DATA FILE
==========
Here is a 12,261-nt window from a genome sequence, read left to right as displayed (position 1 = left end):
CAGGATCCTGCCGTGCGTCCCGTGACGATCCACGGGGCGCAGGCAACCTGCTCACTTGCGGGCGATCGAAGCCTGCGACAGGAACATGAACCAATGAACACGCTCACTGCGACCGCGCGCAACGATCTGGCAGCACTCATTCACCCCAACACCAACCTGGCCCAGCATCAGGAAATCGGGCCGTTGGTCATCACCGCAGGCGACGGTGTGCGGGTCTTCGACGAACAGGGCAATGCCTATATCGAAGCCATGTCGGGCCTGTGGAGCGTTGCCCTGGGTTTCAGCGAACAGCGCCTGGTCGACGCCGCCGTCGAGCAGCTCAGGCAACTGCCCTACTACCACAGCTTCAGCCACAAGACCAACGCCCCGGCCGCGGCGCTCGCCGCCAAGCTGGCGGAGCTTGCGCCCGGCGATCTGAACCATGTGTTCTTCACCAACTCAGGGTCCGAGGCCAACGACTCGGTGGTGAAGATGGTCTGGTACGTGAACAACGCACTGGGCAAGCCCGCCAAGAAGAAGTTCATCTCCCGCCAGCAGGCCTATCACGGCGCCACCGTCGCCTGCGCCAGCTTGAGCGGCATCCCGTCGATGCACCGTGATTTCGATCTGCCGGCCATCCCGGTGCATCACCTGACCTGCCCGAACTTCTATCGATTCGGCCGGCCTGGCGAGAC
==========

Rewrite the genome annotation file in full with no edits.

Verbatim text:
Here is a 12,261-nt window from a genome sequence, read left to right as displayed (position 1 = left end):
CAGGATCCTGCCGTGCGTCCCGTGACGATCCACGGGGCGCAGGCAACCTGCTCACTTGCGGGCGATCGAAGCCTGCGACAGGAACATGAACCAATGAACACGCTCACTGCGACCGCGCGCAACGATCTGGCAGCACTCATTCACCCCAACACCAACCTGGCCCAGCATCAGGAAATCGGGCCGTTGGTCATCACCGCAGGCGACGGTGTGCGGGTCTTCGACGAACAGGGCAATGCCTATATCGAAGCCATGTCGGGCCTGTGGAGCGTTGCCCTGGGTTTCAGCGAACAGCGCCTGGTCGACGCCGCCGTCGAGCAGCTCAGGCAACTGCCCTACTACCACAGCTTCAGCCACAAGACCAACGCCCCGGCCGCGGCGCTCGCCGCCAAGCTGGCGGAGCTTGCGCCCGGCGATCTGAACCATGTGTTCTTCACCAACTCAGGGTCCGAGGCCAACGACTCGGTGGTGAAGATGGTCTGGTACGTGAACAACGCACTGGGCAAGCCCGCCAAGAAGAAGTTCATCTCCCGCCAGCAGGCCTATCACGGCGCCACCGTCGCCTGCGCCAGCTTGAGCGGCATCCCGTCGATGCACCGTGATTTCGATCTGCCGGCCATCCCGGTGCATCACCTGACCTGCCCGAACTTCTATCGATTCGGCCGGCCTGGCGAGAC